How to Train a Dog to Sit (In front or beside)

Getting a dog to sit is one of the simplest dog training exercises and can be very achieved very early on in training. The earlier we train dogs to do things, the easier it is generally. Training a puppy to sit can begin again time from around 10-12 weeks.

Technique for sit in front:

  • Call your dog’s name to gain their attention. With your hand, which is containing a small treat, place it in front of the dog’s nose.
  • From a standing position, draw your hand upwards to waist height (your body should be upright).
  • Your dog should naturally assume the sit position as soon as it starts to move into the sit position give the SIT command.
  • Reinforce by giving the dog a small treat.
  • Move your hand back into the position beside your waist.

Technique for sit at the side: 

  • Call your dog’s name to gain their attention.
  • From a standing position with the dog standing on your left side, bring your right hand containing a small food treat across your body in front of the dog’s nose.
  • Draw your hand upwards to waist height directly above the dogs head (your body should be upright).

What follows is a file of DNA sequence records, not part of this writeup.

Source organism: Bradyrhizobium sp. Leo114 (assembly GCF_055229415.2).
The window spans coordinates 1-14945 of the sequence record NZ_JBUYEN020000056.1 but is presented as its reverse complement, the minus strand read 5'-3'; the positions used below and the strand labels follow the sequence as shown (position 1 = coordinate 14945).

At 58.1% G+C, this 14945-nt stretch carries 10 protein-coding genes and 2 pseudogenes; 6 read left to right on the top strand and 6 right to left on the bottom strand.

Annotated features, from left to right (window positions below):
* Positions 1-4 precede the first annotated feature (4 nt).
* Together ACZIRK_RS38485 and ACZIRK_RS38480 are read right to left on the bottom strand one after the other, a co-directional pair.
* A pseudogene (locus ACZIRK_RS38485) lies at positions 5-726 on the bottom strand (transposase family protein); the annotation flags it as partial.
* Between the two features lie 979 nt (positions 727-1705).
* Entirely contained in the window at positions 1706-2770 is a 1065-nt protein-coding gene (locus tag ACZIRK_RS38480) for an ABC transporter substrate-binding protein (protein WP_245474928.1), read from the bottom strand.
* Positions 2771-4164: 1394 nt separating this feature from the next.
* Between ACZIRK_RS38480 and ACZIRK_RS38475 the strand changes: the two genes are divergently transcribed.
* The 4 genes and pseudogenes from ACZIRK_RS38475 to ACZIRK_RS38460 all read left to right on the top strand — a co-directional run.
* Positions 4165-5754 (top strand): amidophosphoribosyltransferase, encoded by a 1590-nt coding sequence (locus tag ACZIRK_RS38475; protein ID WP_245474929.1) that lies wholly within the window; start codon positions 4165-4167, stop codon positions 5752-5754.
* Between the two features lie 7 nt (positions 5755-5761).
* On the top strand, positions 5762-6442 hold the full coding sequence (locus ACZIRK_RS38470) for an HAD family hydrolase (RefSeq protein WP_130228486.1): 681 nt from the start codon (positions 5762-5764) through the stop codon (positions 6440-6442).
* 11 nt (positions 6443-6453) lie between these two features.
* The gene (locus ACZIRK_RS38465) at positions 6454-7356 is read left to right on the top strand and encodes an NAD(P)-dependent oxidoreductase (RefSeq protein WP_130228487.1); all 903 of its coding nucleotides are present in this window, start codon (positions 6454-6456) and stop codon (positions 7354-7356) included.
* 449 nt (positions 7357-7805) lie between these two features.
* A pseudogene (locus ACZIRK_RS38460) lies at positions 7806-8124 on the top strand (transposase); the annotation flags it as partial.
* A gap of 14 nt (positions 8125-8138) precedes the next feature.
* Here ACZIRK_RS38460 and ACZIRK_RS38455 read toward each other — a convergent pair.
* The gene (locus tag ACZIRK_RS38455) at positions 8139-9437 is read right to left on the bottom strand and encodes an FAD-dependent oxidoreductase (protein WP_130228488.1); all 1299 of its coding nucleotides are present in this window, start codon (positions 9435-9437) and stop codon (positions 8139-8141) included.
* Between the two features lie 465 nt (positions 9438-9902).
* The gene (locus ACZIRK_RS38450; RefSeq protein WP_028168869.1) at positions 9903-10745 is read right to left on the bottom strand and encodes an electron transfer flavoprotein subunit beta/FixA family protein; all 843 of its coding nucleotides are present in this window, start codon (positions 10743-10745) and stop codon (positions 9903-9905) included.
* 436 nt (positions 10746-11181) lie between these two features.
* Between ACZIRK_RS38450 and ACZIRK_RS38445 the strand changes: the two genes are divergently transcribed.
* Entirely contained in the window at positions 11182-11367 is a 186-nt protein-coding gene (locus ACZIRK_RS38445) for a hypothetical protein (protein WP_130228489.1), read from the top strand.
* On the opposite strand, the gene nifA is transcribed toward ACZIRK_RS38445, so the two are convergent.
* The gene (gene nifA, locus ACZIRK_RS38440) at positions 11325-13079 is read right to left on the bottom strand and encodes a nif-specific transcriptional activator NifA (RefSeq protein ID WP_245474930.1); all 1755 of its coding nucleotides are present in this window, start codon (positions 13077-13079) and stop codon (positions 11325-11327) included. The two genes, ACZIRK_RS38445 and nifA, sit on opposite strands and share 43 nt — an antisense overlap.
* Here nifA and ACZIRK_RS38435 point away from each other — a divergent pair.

• Your dog should naturally assume the sit position as soon as it starts to move into the sit position give the SIT command.
  • Reinforce by giving the dog a small treat.
  • Move your right hand back into the position beside your waist.

This should be repeated over and over. Every time you are in a situation where you want the dog to sit e.g. waiting to cross a road, before they are given a meal, to put their lead on, or to keep them still - always praise them when they do what they are told. Eventually, the dog will sit on command. Do not stop the reward straight away as the dog may start to think – why should I carry on sitting, there’s nothing in it for me! Do not press down on the back or rump of the dog, thus forcing it to sit under pressure. This may achieve a dog sitting for that moment, but it is not a training technique.

So continue to reward for a while. Then gradually reduce the reward. Perhaps reward every second sit, then every fifth sit, then tenth, then randomly. If the dog does not know when the reward is next coming, they will continue to obey in anticipation of the reward.
We can see it from the dog’s point of view – what benefit is it to them to sit down to put their lead on or undergo a physical examination. They may just not see how this benefits them, particularly if their owner gives in the end anyway. So with any of the things we are talking about, the owner must be consistent. Never give in if you want to train your dog effectively.

 

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